There are also threaded shafts that will accommodate an array of spear tips commonly available on the market. American made shafts have a 6mm metric thread, while some European shafts have a 7mm metric thread. Hawaiian and Tahitian flopper shafts are the most popular shafts, as they are light, accurate, easy to remove from fish, less expensive than threaded tipped shafts, and provide minimal drag.

Bands (Rubbers)

Two factors affect a band’s power potential: stretch and diameter. All other things being equal, a 9/16-inch band provides less potential power than a 5/8-inch band. Adding additional bands increases the power potential in a linear fashion (i.e. two 5/8-inch bands yielding 100 pounds (45.4kg) of power potential. Each band, combined, yield 200 pounds (90.7kg)). Bands are frequently made of latex and come in diameters of 9/16-, 5/8-, and 3/4-inch. Some bands come with wishbones already installed, although some divers prefer to buy their own band material and install their own wishbones.

Shooting Line

The line attached to the spear shaft is called the shooting line. Shooting lines may be attached to the gun, a gun-mounted reel or a float line. Shooting lines are commonly available in nylon, Kevlar, monofilament, and stainless steel cable. Other options include braided, waxed and coated. As a rule of thumb, stiffer lines prevent tangles. The strength of shooting lines generally varies between 200 and 1000 pounds (90.7kg and 453.6kg) test. Keep in mind, the weakest link in a shooting line is always the point of attachment. Nylon and monofilament shooting lines work well in most situations.  

Muzzle Types

The muzzle is at the business end of the speargun and both hold the bands (on a band-powered speargun) and directs the shaft. There are both open and closed muzzle designs. While both open and closed muzzles have their pros and cons, one indisputable advantage to an open muzzle is the line-of-sight gained down the shaft. Open muzzles also tend to be quieter than closed muzzles. Nonetheless, an open muzzle gun is more difficult to reload, and some people feel an open muzzle is not nearly as accurate, especially on a high-end spear gun. Like many things in this sport, the choice of open or closed muzzle often comes down to personal preference.

In addition to being open or closed, muzzles also vary in the type of bands they can accept. Make sure to get either a screw-in or loop muzzle design based on the type of bands you intend to use. Overall, loop bands are less expensive and, in many people’s opinions, more reliable.

Finally, it is important to pay attention to the muzzle material. Nylon muzzles hold up to the force placed on them better than aluminum.


Spearguns are typically rigged with the shooting line attached 1) to the muzzle of the gun with a shock cord, 2) to a gun-mounted reel or 3) to a detachable float line. For small fish, a shooting line with a shock cord that is attached directly to the gun is appropriate. When hunting larger fish, using a shock cord set-up will eventually lead to a lost gun, which is why many big game hunters use a float line or reel.

A floatline may either be detachable so that once the fish is speared the shooting line automatically transfers onto the floatline, or a floatline may be attached to the gun itself, leaving the gun inline between the float and the speared fish. In most cases, the former is a preferable set-up to the latter, but both can be effective when hunting big game.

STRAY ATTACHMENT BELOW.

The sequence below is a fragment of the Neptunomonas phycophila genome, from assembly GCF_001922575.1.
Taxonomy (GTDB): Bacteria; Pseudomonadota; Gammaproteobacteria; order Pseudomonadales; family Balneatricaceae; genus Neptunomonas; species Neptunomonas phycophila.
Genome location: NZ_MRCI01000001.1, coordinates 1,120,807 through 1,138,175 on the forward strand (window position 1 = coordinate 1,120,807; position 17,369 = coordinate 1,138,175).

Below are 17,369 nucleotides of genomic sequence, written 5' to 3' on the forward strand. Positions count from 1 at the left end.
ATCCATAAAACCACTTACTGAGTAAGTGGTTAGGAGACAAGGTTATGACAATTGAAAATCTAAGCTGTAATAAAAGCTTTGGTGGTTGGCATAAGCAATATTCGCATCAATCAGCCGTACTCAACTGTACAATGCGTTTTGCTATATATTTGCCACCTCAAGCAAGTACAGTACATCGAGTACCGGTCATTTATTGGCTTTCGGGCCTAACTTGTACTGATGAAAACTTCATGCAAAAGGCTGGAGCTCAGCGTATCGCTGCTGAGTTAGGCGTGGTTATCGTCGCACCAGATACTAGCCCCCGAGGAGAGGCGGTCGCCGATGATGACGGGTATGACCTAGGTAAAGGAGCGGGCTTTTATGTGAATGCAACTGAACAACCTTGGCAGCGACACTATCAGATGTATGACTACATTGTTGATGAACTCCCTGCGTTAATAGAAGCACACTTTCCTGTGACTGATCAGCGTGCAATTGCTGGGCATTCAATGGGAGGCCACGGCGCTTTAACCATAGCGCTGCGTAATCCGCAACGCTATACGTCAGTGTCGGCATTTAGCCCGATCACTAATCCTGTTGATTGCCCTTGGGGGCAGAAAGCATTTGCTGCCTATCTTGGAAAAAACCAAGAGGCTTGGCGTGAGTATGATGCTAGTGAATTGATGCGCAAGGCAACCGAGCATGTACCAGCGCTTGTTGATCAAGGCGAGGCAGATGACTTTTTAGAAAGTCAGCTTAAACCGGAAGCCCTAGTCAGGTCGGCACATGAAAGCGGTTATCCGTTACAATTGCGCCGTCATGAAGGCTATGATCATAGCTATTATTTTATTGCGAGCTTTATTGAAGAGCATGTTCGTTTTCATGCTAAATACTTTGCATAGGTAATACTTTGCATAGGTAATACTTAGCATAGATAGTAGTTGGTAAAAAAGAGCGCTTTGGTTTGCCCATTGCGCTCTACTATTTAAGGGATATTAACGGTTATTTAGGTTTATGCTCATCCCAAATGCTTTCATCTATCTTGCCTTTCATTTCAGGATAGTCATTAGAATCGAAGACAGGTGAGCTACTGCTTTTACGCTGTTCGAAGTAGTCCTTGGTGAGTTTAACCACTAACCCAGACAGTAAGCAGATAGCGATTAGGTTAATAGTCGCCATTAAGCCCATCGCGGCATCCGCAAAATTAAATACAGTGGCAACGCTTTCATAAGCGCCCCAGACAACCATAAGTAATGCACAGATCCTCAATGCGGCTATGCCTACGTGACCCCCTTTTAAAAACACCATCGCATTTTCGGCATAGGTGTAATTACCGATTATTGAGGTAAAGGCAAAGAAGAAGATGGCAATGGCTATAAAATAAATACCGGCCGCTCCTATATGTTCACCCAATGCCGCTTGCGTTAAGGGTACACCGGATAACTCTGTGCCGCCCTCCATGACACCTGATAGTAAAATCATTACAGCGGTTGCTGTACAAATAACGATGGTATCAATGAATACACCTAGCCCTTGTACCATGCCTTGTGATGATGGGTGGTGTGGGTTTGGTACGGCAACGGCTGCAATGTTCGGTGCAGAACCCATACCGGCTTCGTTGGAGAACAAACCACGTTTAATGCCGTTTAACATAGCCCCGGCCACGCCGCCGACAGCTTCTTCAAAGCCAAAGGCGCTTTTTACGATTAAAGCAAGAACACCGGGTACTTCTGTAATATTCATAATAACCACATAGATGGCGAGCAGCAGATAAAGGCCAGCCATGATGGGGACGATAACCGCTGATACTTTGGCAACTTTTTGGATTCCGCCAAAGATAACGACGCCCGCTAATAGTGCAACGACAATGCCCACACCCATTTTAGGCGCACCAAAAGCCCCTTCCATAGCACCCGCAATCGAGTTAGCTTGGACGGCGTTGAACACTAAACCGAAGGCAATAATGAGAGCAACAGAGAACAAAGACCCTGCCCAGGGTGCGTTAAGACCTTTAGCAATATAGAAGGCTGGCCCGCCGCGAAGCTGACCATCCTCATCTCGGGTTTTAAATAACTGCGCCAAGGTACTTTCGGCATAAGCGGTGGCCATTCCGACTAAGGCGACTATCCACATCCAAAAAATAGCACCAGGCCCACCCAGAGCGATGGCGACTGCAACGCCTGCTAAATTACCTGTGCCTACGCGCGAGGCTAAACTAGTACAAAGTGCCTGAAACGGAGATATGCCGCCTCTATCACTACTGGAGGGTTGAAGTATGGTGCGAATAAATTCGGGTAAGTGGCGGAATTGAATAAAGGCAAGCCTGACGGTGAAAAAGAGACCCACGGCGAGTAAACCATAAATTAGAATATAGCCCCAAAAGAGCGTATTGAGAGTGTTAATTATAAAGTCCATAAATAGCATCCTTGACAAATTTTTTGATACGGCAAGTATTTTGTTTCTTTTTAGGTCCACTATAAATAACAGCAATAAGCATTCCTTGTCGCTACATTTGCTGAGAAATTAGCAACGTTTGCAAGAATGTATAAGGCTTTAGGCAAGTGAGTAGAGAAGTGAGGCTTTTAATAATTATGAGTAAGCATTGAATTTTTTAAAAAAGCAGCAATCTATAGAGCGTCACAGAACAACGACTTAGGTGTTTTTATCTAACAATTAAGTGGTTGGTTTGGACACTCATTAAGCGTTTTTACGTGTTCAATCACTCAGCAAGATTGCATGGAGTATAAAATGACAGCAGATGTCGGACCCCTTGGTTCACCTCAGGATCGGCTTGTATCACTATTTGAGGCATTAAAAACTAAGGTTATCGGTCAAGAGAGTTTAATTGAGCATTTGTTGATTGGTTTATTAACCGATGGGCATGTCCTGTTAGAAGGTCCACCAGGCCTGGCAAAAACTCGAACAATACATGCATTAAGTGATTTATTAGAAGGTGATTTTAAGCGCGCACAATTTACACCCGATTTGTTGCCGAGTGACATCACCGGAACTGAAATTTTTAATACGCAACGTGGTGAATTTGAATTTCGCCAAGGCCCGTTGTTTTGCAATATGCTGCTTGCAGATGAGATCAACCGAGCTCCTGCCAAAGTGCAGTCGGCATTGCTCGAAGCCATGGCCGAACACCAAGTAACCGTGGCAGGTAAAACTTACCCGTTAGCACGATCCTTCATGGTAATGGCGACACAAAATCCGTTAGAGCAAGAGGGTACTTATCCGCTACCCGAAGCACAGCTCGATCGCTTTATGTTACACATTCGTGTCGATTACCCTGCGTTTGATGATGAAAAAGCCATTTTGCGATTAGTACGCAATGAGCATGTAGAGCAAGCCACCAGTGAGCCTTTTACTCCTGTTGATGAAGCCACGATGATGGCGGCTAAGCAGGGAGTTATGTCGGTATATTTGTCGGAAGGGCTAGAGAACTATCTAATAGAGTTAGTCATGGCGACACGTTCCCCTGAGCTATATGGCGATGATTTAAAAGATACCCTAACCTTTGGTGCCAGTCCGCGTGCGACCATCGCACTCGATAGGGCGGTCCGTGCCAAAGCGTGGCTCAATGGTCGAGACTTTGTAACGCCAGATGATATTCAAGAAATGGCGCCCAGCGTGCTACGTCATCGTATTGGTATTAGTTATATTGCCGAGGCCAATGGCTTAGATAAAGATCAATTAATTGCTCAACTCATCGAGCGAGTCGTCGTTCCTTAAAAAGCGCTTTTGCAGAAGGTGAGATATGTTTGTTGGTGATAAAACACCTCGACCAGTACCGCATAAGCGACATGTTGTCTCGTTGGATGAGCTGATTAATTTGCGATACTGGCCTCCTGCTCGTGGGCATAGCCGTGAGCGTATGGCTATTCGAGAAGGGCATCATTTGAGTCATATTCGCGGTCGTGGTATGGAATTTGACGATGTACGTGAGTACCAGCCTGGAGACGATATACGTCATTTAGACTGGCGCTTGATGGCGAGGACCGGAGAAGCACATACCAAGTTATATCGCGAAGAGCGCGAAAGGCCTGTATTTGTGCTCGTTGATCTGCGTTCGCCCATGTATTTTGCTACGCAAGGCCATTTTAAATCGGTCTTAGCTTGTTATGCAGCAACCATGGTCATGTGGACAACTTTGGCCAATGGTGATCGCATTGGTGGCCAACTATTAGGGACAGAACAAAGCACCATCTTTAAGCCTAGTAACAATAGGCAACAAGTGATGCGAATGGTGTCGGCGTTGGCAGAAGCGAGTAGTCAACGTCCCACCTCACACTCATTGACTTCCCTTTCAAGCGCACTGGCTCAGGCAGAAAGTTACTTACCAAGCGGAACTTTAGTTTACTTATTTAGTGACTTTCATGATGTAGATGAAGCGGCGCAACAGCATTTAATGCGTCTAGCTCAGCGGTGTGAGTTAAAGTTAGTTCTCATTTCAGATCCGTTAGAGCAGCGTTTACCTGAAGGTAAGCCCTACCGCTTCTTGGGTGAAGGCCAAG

A gun-mounted reel is a real advantage when spearfishing in areas where obstructions such as pilings or kelp may be present. In these situations, the float line can get fouled easily and become more of a hindrance than a help.

Here’s a great simple video of how to rig a speargun: Rob Allen How To-Rigging Dyneema to spear

Some of our favorite spearguns are:

  • Rob Allen ‘Scorpia’ Speargun is a superb quality grassroots gun. Including the Rob Allen Vecta 2 handle – one of the strongest, smoothest firing handle on the market today. The gun also features a 6.6mm spring steel spear hardened to ~2000MPA and a 16mm single rubber with Antline Dyneema wishbone.
  • Picasso Asegai Speargun is the perfect gun for those beginners looking for an affordable gun that will still give them the performance needed to enjoy spearfishing. The Asegai is equipped with a rigid 28mm black alloy barrel, making this gun more than capable of holding 16mm rubbers o deliver power to the 6mm stainless steel shaft. Loading is made easy for beginner spearos with a closed muzzle
  • Salvimar Steel Railgun is a truly deadly speargun which has been designed for the serious spearo who wants to chase big fish with a small gun. At the heart of this new release railgun from Salvimar is their game changing new full Metal trigger mechanism.
  • Ace custom speargun, this is when you know what you want and what you will be hunting. With limitless designs and options for the truly stand out gun of your dreams, whether you are after a trophy gun or custom one offs this is their specialty.


When it comes to spearguns, there is enormous diversity. Every day manufacturers around the globe are spending millions of dollars to innovate and design the perfect weapon for underwater hunting. The thing to keep in mind is that every speargun has its pros and cons, and what it really boils down to is that there is no one spear gun suitable for all conditions, all species or all divers. Know before you buy, and take your time to make the right choice based on your needs, understanding that ultimately, a diver must have a selection of spear guns to be effective in all conditions.

Your speargun is the most important tool in your spearfishing kit and as such it is important that you put aside at least half of your spearfishing budget to purchase a high quality speargun that will last.

You can compromise on certain items of equipment, but not your speargun. You get what you pay for, so buy the best gun you can, given your budget at the time